Could you use some fresh ideas for your nutrition education curriculum? Does planning a years worth of food-related activities seem daunting? To liven up nutrition education, look no further than the calendar! Days and even months have been set aside throughout the year to celebrate foods and nutrition.
January, February & March
The first month of the year is designated as both National Soup Month and Oatmeal Month. In addition, National Pizza Week and National Popcorn Day are in January. All of these foods supply ideas for activities with the children. You may want to have the children make vegetable soup or oatmeal cookies.
Slicing a pizza is a great way to work on math concepts, like counting. Popcorn Day is an opportunity to show how a small corn kernel explodes into a favorite snack.
February is the month for National Pancake Week and Potato Lovers Month. What better time to read a picture book like Eric Carles Pancakes, Pancakes to the children? Potatoes lend themselves to all kinds of activities, from art projects using potatoes as stamps to gardening experiences.
As the March winds blow outside your windows, celebrate National Nutrition Month. The new nutritional guidelines are available from the U. S. Department of Agriculture (UDSA). The USDA website allows you to personalize the food pyramid based on gender, age, and activity level. Use this feature as your guide for planning nutrition education for the children. March is also National Peanut Month. Research continues to indicate that eating small portions of nuts, such as walnuts, can be beneficial to health. Many children enjoy peanut butter on sandwiches and crackers and as a dip for fruits and vegetables. Before planning a peanut celebration or eating other nuts, make sure no children in the group have nut or peanut allergies. Popcorn and peanuts can be a choking hazard; watch children as they eat these foods.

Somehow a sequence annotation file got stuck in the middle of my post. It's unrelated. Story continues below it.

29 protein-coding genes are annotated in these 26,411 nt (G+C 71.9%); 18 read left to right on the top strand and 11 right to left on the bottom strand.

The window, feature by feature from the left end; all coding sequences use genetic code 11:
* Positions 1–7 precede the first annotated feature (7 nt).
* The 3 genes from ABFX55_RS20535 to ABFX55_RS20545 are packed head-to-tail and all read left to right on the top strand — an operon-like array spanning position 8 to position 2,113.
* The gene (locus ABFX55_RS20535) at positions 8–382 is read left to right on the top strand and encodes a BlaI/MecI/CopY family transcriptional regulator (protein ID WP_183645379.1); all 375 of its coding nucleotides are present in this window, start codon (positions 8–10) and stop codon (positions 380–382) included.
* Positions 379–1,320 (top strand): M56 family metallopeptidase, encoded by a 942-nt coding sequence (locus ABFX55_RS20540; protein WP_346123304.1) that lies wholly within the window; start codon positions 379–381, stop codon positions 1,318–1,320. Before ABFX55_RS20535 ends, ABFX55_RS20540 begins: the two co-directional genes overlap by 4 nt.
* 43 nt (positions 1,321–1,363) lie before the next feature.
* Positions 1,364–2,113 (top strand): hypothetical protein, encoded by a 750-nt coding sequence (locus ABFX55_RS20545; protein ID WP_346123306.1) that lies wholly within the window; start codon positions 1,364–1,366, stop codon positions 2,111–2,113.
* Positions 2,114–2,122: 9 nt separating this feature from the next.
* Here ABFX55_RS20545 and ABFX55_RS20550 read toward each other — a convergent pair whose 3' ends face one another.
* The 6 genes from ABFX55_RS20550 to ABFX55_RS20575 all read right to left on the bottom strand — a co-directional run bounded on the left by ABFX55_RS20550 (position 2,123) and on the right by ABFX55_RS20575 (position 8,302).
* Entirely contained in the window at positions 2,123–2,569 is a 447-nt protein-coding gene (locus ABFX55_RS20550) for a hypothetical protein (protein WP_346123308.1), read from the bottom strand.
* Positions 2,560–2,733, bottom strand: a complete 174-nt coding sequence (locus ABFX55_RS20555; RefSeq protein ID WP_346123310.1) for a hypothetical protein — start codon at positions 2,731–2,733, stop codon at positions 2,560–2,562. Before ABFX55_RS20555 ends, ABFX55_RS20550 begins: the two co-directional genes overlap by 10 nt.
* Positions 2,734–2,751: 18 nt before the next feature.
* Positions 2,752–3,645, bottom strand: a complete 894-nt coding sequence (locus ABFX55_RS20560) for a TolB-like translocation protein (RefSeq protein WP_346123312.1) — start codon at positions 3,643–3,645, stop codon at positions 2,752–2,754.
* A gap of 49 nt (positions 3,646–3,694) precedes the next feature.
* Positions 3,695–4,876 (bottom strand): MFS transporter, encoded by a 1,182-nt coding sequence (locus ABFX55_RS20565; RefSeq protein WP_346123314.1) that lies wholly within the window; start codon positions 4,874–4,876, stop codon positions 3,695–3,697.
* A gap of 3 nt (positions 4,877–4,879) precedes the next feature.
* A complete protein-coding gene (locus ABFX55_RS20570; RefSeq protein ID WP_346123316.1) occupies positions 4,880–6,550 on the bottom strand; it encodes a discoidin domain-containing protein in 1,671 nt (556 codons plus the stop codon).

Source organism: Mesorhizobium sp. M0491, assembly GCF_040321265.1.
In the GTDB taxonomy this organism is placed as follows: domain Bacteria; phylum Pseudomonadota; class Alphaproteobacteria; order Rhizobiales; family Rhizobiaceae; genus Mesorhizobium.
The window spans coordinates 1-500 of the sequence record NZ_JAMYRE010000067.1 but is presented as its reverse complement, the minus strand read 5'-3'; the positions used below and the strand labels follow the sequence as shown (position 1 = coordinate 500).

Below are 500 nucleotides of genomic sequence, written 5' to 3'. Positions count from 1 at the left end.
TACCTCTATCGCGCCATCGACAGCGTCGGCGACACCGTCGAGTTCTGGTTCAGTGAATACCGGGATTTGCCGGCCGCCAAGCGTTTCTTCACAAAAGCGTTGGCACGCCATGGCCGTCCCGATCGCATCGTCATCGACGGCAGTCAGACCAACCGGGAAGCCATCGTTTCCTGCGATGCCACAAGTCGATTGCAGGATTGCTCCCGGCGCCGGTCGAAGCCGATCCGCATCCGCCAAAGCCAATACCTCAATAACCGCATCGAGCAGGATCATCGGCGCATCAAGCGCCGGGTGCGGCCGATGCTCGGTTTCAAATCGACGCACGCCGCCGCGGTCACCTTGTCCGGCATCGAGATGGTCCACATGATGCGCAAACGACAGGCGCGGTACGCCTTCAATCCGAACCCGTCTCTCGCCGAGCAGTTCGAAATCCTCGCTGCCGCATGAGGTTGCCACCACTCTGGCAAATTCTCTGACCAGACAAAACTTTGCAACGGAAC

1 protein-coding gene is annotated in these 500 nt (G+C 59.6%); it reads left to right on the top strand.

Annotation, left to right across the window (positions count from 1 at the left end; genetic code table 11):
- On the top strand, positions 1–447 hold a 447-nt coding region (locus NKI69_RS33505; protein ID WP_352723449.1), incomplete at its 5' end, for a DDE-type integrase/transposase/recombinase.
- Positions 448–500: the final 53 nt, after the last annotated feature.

April, May & June
April showers bring May flowers, and also National Garden Week. What an excellent opportunity to teach children about how a seed becomes a food! Gardening projects can range from elaborate outdoor gardens the children plan to simple individual container plants.
Earth Day is also in April. This is a chance to teach children about the importance of not littering and correctly disposing of food wrappers and packaging to keep the Earth clean. In honor of National Arbor Day, which is also in April, why not plant a fruit-bearing tree? Consult your local Cooperative Extension center for advice on which varieties of trees are suitable for your climate.
May is National Physical Education and Sports Month. The sunshine and warm temperatures of May make it an excellent time to go outdoors and exercise. Remind children that they get energy for play from the foods they eat.
May also is National Strawberry Month. Celebrate with a strawberry yogurt smoothie and a read-aloud of The Little Mouse, the Red Ripe Strawberry and the Big Hungry Bear by Don and Audrey Wood.
June is Dairy Month. If you have access to a nearby dairy farm or milk processing plant, you might arrange a field trip. If that is not possible, celebrate dairy products at your childcare site. June also is National Fresh Fruit and Vegetable Month. Involve children in preparing salads using fresh fruits and vegetables.
July, August & September
Celebrate Independence Day with a picnic! National Picnic Month is July. Help the children pack a picnic lunch of healthy foods and eat in the great outdoors. The nice thing about picnics is that they need not be elaborate. A sandwich in a paper bag can be just as fun as a fancy basket!